I’ve had the most wonderful weekend in London. The tickets had been booked for months and months – and on Saturday I went to the Tutankhamun exhibition with my best friend. I went with her (and my husband and kids) when it was at the O2 about 10 years ago, and I went to the British Museum one in 1972 (I was very small and don’t remember that much of it, but it’s definitely where my fascination with Egypt started).
This one was spectacular. And fascinating. And we got to see things that hadn’t been out of Egypt until this particular ‘world tour’.
Bits I loved most? (Apologies; this will be a bit pic-heavy!)
The reed stylus case, a linen glove (3500 years old and in wonderful condition), and a vessel used in the ‘opening of the Mouth’ ceremony that was apparently shaped like its hieroglyph.
Statues, large and small. (The middle one is the guardian statue and it had obsidian eyes.)
Details – the drawing and lion on a bow case, and look at the toes on this statue!
It was absolutely fascinating. I learned that the Egyptians used boomerangs for hunting (waves to my Aussie mates – I couldn’t believe it, either, but there were 3500-year-old boomerangs in front of me). I learned that the Egyptian week had 10 days instead of 7. I learned how canopic jars worked, and how mummies were put together – not just the wrapped mummy, but all the layers on top of that.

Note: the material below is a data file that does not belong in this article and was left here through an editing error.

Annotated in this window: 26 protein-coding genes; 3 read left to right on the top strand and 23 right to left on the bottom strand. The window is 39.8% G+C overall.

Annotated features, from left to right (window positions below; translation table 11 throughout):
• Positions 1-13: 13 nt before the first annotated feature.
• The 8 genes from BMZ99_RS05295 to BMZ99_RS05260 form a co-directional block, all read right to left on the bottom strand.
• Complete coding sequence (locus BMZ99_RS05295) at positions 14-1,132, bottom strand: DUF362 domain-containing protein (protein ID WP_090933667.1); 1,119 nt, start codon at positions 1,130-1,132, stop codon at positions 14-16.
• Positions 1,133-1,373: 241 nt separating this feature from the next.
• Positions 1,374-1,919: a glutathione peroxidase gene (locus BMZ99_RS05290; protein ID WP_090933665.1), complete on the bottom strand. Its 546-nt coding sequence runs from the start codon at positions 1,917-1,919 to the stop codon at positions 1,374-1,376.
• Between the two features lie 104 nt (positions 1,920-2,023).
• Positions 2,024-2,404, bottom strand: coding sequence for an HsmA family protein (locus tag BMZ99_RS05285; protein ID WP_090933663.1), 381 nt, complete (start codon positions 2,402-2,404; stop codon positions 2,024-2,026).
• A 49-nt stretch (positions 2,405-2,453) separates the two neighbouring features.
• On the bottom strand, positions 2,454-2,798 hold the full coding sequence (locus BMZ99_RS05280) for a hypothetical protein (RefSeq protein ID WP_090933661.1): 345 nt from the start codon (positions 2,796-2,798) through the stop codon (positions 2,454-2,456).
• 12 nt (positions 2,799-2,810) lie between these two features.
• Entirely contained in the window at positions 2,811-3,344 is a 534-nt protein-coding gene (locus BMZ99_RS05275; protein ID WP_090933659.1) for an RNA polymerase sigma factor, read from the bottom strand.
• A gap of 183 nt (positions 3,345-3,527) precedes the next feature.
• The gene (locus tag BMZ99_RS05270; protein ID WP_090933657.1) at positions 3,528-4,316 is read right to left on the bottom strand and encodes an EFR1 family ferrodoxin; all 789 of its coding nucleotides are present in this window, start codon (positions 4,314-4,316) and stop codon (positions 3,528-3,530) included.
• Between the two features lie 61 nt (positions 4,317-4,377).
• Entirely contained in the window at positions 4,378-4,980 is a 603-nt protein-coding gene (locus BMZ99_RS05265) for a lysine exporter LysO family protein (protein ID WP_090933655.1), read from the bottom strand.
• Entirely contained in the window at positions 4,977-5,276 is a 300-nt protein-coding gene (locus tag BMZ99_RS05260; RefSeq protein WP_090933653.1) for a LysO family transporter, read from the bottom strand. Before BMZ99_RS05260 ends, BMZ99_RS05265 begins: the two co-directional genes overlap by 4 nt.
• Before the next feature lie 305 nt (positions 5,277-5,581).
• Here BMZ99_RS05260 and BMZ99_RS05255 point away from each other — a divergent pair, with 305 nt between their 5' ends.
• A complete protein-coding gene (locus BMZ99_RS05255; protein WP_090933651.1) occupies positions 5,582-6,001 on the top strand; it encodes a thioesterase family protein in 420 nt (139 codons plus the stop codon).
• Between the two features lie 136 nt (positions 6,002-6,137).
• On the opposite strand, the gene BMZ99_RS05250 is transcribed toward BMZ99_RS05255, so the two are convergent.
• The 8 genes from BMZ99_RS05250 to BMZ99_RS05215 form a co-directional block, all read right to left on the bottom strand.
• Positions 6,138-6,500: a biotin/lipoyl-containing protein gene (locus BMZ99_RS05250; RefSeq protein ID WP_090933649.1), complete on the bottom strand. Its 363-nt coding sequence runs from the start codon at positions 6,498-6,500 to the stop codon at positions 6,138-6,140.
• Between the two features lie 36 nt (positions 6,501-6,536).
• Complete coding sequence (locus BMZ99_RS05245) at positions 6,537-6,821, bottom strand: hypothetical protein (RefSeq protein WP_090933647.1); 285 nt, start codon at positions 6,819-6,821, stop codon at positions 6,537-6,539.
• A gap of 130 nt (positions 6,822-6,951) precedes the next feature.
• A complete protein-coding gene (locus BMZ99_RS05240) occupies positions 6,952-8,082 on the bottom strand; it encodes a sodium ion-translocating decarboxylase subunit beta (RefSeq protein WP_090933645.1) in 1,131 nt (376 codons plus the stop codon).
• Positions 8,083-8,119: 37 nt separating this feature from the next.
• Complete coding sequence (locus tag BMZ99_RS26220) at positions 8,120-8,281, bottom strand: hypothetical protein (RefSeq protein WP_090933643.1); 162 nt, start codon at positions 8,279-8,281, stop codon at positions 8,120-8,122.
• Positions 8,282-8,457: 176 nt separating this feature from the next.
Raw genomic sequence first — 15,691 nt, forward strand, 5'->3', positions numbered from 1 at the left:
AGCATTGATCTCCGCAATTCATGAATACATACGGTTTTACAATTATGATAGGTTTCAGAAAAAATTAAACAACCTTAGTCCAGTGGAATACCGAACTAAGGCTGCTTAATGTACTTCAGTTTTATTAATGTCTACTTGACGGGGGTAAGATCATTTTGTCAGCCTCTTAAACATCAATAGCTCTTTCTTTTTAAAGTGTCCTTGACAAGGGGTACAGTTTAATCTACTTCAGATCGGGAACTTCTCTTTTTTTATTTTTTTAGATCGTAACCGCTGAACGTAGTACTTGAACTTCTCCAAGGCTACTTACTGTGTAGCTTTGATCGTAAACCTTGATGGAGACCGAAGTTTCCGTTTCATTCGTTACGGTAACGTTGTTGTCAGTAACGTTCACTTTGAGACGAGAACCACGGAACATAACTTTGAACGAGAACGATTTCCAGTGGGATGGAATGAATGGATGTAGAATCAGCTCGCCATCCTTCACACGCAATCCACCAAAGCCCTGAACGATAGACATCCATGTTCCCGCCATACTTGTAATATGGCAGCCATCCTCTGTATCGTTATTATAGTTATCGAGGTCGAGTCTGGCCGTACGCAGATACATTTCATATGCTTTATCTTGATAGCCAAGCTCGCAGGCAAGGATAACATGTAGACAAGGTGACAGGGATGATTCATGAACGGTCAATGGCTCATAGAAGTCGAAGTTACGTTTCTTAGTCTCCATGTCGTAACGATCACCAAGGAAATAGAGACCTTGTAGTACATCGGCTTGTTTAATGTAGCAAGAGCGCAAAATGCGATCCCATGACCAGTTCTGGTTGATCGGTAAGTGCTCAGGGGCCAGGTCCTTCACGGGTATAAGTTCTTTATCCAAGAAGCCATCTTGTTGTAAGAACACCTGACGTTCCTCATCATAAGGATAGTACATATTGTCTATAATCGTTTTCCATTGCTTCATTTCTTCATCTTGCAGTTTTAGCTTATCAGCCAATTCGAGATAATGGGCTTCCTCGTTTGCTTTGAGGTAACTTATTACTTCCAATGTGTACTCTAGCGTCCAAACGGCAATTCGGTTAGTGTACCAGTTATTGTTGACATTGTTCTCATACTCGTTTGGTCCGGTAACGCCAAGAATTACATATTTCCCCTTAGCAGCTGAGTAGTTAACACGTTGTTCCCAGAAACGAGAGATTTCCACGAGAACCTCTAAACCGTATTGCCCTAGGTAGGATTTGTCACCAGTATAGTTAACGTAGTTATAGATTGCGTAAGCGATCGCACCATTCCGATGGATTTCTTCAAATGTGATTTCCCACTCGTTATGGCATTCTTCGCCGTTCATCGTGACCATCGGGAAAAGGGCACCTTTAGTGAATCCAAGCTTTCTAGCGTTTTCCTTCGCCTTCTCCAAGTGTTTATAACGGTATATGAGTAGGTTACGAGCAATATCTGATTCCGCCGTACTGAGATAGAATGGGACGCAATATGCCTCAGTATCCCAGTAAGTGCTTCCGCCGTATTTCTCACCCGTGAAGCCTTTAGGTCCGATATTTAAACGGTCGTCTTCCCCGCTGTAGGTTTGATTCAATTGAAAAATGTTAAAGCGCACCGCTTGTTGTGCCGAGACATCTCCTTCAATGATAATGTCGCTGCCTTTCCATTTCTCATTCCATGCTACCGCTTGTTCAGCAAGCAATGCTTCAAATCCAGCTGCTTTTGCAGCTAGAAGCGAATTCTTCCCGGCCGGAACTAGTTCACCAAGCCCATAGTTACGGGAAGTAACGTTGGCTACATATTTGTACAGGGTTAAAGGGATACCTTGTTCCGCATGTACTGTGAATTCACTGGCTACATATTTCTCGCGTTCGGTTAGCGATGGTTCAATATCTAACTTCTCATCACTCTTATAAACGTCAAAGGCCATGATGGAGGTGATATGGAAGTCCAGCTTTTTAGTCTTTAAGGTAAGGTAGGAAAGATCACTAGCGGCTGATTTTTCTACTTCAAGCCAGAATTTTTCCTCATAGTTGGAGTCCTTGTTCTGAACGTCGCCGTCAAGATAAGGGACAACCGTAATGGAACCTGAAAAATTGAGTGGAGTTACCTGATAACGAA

Obviously *the* mummy case wasn’t there (too fragile), but the rest of that layer was exhibited. The gold etc was impressive, but I found the art around it much more interesting. (I would’ve liked more on the medical stuff, but sadly…)
It’s also very topical for me, because my latest book features an archaeologist — and although it’s not a medical, it kind of is because it’s an amnesia book. (And because it’s my first amnesia story, and because I’m interested in the medicine behind it… you can guess where this is going! Anyway, One Night to Remember is out now. (If you’re interested in Egypt, Regency England, the Roman baths, or cello music, this is totally up your street.)
So my question for you is – what’s the most memorable exhibition you’ve ever seen?